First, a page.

Send a Tweet
Most Popular Choices
Share on Facebook 3 Share on Twitter Printer Friendly Page More Sharing
Sci Tech    H2'ed 10/17/18

IPCC Releases Climate Report -- First Thoughts

By       (Page 1 of 2 pages)     (# of views)   No comments
Author 505486
Message Gaius Publius
Become a Fan
  (4 fans)

This piece was reprinted by OpEdNews with permission or license. It may not be reproduced in any form without permission or license from the source.

From Down With Tyranny


(Image by maxpixel.net)   Details   DMCA
- Advertisement -

I'm just delving into the new IPCC special report on the effects of limiting, or not limiting, global warming of 1.5 degreesC (full report here), and there are a number of bottom lines coming out of it, including this one, which we reported earlier: "IPCC Manipulating Climate Report Summary to Favor Wealthy Nations."

The reference to manipulation refers to the executive summary part of the report (titled "Summary for Policymakers"), which national representatives are allowed to edit line by line. The rest of the report is written by climate scientists, but written by consensus, which causes it to "lean conservative" in its prognostication and prescriptions.

On that last point, Climate Central wrote in 2012:

- Advertisement -
Across two decades and thousands of pages of reports, the world's most authoritative voice on climate science has consistently understated the rate and intensity of climate change and the danger those impacts represent, say a growing number of studies on the topic.

This conservative bias, say some scientists, could have significant political implications, as reports from the group -- the U.N. Intergovernmental Panel on Climate Change -- influence policy and planning decisions worldwide, from national governments down to local town councils. ...

A comparison of past IPCC predictions against 22 years of weather data and the latest climate science find that the IPCC has consistently underplayed the intensity of global warming in each of its four major reports released since 1990.

- Advertisement -
The drastic decline of summer Arctic sea ice is one recent example: In the 2007 report [here], the IPCC concluded the Arctic would not lose its summer ice before 2070 at the earliest. But the ice pack has shrunk far faster than any scenario scientists felt policymakers should consider; now researchers say the region could see nearly ice-free summers within 20 years.

Sea ice predictions that are way off the mark are just the first of the prognostication failures the article lists.

Yet taking all that into account, the bulk of which will strike most people as obvious, I still want to write several pieces about this publication, starting with this one. Greenpeace bottom-lines the report as follows:

Key takeaways

... 2 degreesC is much more dangerous than thought when the Paris deal was signed. We are closer to critical tipping points and other key risks than we thought. Four out of the five main Reasons for Concern have been revised to signal substantially higher risks with lower levels of warming for humans, species and economies.

... Limiting warming to 1.5 degreesC instead of 2 degreesC would make a huge difference for the life in oceans and land. It would protect hundreds of millions of people from frequent extreme heatwaves, halve the proportion of additional populations suffering water scarcity and help achieve sustainable development and poverty eradication goals.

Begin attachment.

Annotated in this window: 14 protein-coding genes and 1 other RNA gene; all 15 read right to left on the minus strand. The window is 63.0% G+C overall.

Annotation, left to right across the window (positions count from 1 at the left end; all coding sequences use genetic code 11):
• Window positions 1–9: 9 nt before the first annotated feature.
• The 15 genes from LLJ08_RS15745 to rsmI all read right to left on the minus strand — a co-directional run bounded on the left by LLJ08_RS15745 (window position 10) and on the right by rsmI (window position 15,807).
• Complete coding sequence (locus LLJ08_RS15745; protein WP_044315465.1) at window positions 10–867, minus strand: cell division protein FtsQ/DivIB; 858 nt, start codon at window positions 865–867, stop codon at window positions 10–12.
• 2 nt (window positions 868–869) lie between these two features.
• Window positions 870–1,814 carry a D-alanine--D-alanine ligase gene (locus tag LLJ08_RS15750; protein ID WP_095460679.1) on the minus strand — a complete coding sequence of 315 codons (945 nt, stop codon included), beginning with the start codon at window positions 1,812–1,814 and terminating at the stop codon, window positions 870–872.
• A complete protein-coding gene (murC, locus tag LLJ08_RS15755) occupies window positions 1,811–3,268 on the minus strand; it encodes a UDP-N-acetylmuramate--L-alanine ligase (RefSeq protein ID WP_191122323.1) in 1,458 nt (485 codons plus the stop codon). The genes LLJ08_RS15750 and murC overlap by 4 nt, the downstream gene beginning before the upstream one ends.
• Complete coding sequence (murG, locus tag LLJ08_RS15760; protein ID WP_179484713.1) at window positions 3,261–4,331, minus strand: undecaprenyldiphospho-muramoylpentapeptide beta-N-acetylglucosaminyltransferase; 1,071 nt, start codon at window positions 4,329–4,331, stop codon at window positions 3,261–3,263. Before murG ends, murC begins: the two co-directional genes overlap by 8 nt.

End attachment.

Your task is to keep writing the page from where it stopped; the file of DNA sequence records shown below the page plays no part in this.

... Limiting warming to 1.5 degreesC or below is challenging but still achievable, if we are fast, bold and lucky, and accelerate action on all fronts now.

- Advertisement -
... Solutions exist that could enable halving global carbon emissions by 2030 in ways that support development goals, build climate resilience and deliver us healthier and more prosperous societies.

... The next few years are critical for the world to embark on a transformational path to reduce its carbon emissions and increase its forests to bring emissions to net zero by mid century the latest. With countries' current climate targets for 2030, we would have no chance. So they must be improved.

Next Page  1  |  2

 

- Advertisement -

Must Read 1   Well Said 1   Supported 1  
Rate It | View Ratings

Gaius Publius Social Media Pages: Facebook page url on login Profile not filled in       Twitter page url on login Profile not filled in       Linkedin page url on login Profile not filled in       Instagram page url on login Profile not filled in

A writer who contributes to a number of publications, including digby's Hullabaloo, Down With Tyranny, Naked Capitalism, Truthout and Alternet.

On Twitter — @Gaius_Publius

Go To Commenting
The views expressed herein are the sole responsibility of the author and do not necessarily reflect those of this website or its editors.
Writers Guidelines
Contact AuthorContact Author Contact EditorContact Editor Author PageView Authors' Articles
Support OpEdNews

OpEdNews depends upon can't survive without your help.

If you value this article and the work of OpEdNews, please either Donate or Purchase a premium membership.

STAY IN THE KNOW
If you've enjoyed this, sign up for our daily or weekly newsletter to get lots of great progressive content.
Daily Weekly     OpEdNews Newsletter
Name
Email
   (Opens new browser window)
 

Most Popular Articles by this Author:     (View All Most Popular Articles by this Author)

Carl Bernstein: The White House Is Terrified the Clinton Campaign "Is In Freefall"

You Broke It, You Bought It": A Sanders Activist Challenges Clinton Supporters

Who Leaked the Podesta and DNC Emails? A Look at the Other Side

Could Endorsing Clinton Hurt Down-Ticket Democrats? Polling Says Yes.

What Would Happen If Sanders Ran for President in 2020?

What's the Cost to the American People of Keeping Senators Like Patty Murray in Office?